Systems integrations can be wonderful when they work, but they often end in failure. Here are four tips to improve your success rate.
DON’T Assume Anything
Assumptions will wreck an integration project. Here are several assumptions that can cause serious grief:
- Connectivity and access right between systems
- Data formats between systems
- Timing of when services or features are made available
- Throughput or responsiveness of remote system calls
Any integration assumption needs to be tested. It doesn’t need to be an expensive test. Often, a quick-and-dirty proof of concept or spike is more than sufficient to prove or disprove an assumption. But something needs to be tested.
The key phrase to listen for is, “We should just be able to….”
- “Well, we should just be able to call into the SSO service because it is exposed through the firewall.”
- “We should just be able to format the data in JSON since the other system is also running on Node.”
You get the idea.
If someone says, “We should just be able to…,” then plan on testing that assumption.
DON’T Neglect to Identify Next Steps and Deadlines
The majority of integrations are made between systems owned by separate teams. This implies the integration itself is under shared ownership. When building (or maintaining) under shared ownership, it’s critically important to identify:
- Exactly what needs to be done next
- Who’s doing it
- When the due date is
Clear identification of the above helps avoid making assumptions (“I thought so-and-so was going to do it…”) and sets a specific date to can expect a progress update.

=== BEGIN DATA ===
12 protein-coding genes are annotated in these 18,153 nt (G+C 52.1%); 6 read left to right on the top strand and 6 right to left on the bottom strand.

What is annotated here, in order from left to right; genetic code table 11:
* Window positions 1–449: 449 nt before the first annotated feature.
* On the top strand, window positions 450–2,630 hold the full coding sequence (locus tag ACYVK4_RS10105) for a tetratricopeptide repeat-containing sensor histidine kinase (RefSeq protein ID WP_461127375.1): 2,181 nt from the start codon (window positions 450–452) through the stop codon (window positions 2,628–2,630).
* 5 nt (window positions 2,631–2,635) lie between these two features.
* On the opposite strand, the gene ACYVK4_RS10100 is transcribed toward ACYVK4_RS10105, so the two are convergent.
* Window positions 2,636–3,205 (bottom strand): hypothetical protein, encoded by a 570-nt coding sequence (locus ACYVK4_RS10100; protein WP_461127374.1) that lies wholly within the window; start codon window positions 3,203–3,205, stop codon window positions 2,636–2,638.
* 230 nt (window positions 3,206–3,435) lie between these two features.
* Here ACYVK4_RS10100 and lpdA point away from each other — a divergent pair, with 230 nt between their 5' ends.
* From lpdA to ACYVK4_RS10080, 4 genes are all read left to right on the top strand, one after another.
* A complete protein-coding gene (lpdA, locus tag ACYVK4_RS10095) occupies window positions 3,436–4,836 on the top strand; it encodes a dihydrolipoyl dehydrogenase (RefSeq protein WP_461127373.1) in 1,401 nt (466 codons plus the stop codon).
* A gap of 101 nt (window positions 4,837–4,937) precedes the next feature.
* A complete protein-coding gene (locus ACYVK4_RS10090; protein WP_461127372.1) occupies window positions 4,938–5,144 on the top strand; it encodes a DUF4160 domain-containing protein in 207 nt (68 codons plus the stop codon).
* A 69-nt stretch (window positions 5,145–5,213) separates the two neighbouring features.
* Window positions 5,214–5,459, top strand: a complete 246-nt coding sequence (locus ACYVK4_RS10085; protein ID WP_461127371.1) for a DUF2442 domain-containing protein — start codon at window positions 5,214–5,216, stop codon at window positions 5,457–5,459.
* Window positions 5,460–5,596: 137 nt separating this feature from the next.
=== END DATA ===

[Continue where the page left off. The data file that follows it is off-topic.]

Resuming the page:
Personally, I like to note the above in the format of
[current date] [next step] [due date], e.g. 2019-12-10 Micah will create sample data structure for Nick by 2019-12-17.
Whenever a due date is hit, the team can review to make sure the item is complete, update its status, or decide if there is anything else that can help move it forward.
DO Give Yourself a Lot of Calendar Time
It’s important to plan on an integration taking a lot of calendar time–not necessarily effort, but time for the different teams to iterate back-and-forth. Teams tend to be on different timetables and have different competing demands. This simply means it will take a lot of time to make significant progress.
I personally like to begin any known integrations at the very start of the project. I also like to conservatively assume that they won’t be complete until the end of the project. I then re-shape the non-integration work to be done during the gaps between integration steps.
DO Create Fallback Plans if the Integration Fails
An integration may still fail even if you follow the above advice. Ensure you have a fallback plan. Without the integration, is there still a way to complete the key user workflows?
Can a user live with a clunkier approach to achieve the same goal? Are pencil, paper, and phone calls a fallback option? Be open-minded about what could work; remember, humans were completing all sort of workflows and activities for thousands of years before software came along.
For example, a product we built needed to push the final output of a calculation to another system. In this case, we built a local storage option as a short-term fallback until the long-term integration could be completed.
As a bonus, the local storage had the additional upside of making local, disconnected development activities significantly easier to work through.
Systems integrations are hard. I suggest you assume they will be the riskiest part of the project. Following the above DOs and DON’Ts will go a long way toward de-risking the project, minimizing surprises, and ultimately, finding success.